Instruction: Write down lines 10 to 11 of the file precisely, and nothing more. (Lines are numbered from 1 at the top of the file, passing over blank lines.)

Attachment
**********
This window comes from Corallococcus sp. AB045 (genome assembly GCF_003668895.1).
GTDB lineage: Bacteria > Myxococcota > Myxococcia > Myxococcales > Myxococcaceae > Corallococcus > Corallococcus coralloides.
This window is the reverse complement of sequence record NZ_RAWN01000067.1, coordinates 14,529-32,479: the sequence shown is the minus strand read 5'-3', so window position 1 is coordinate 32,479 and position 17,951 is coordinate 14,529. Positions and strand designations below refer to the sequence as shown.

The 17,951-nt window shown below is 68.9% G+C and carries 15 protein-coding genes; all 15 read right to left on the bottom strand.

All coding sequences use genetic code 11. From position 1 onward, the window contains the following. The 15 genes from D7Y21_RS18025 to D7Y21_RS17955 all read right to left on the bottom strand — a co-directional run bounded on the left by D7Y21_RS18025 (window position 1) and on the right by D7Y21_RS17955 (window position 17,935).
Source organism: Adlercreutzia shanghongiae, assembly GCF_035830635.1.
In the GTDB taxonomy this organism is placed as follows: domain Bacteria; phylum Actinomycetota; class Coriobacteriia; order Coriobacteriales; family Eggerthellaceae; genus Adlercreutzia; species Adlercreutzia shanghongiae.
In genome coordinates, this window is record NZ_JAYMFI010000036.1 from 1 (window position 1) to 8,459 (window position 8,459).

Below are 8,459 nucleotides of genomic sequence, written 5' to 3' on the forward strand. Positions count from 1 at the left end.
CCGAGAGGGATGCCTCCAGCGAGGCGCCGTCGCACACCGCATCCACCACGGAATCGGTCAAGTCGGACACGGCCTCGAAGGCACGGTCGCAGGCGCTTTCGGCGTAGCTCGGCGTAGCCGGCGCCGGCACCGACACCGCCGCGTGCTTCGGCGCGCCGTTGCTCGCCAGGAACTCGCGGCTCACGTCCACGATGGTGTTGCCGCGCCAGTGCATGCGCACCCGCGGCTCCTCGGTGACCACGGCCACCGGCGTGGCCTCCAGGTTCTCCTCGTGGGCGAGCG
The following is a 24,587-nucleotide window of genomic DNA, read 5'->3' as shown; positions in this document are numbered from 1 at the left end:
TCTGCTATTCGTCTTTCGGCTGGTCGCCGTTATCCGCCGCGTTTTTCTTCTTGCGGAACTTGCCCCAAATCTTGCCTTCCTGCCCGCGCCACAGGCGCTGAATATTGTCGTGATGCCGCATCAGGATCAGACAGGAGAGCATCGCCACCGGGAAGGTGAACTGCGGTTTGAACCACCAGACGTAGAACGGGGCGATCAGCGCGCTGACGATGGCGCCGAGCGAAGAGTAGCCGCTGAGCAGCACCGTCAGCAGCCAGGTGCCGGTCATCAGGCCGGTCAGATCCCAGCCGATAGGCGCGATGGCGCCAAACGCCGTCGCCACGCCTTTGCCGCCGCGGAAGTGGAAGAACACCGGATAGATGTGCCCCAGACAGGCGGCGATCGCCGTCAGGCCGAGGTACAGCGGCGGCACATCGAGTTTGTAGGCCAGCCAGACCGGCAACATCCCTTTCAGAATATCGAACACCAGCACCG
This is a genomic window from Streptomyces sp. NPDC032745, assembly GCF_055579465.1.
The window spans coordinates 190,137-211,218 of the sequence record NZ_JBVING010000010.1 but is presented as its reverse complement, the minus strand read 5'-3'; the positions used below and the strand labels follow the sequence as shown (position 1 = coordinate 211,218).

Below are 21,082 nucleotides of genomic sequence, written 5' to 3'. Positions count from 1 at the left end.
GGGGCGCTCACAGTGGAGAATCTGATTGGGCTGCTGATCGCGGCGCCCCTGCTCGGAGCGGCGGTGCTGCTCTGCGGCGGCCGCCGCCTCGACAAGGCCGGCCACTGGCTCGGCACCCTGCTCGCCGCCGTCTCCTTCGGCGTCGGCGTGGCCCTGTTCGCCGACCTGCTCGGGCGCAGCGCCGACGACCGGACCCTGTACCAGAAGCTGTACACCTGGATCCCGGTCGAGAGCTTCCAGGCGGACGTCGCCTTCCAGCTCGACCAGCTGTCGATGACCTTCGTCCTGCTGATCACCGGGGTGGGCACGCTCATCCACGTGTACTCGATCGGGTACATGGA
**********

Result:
CCGAGAGGGATGCCTCCAGCGAGGCGCCGTCGCACACCGCATCCACCACGGAATCGGTCAAGTCGGACACGGCCTCGAAGGCACGGTCGCAGGCGCTTTCGGCGTAGCTCGGCGTAGCCGGCGCCGGCACCGACACCGCCGCGTGCTTCGGCGCGCCGTTGCTCGCCAGGAACTCGCGGCTCACGTCCACGATGGTGTTGCCGCGCCAGTGCATGCGCACCCGCGGCTCCTCGGTGACCACGGCCACCGGCGTGGCCTCCAGGTTCTCCTCGTGGGCGAGCG
The following is a 24,587-nucleotide window of genomic DNA, read 5'->3' as shown; positions in this document are numbered from 1 at the left end: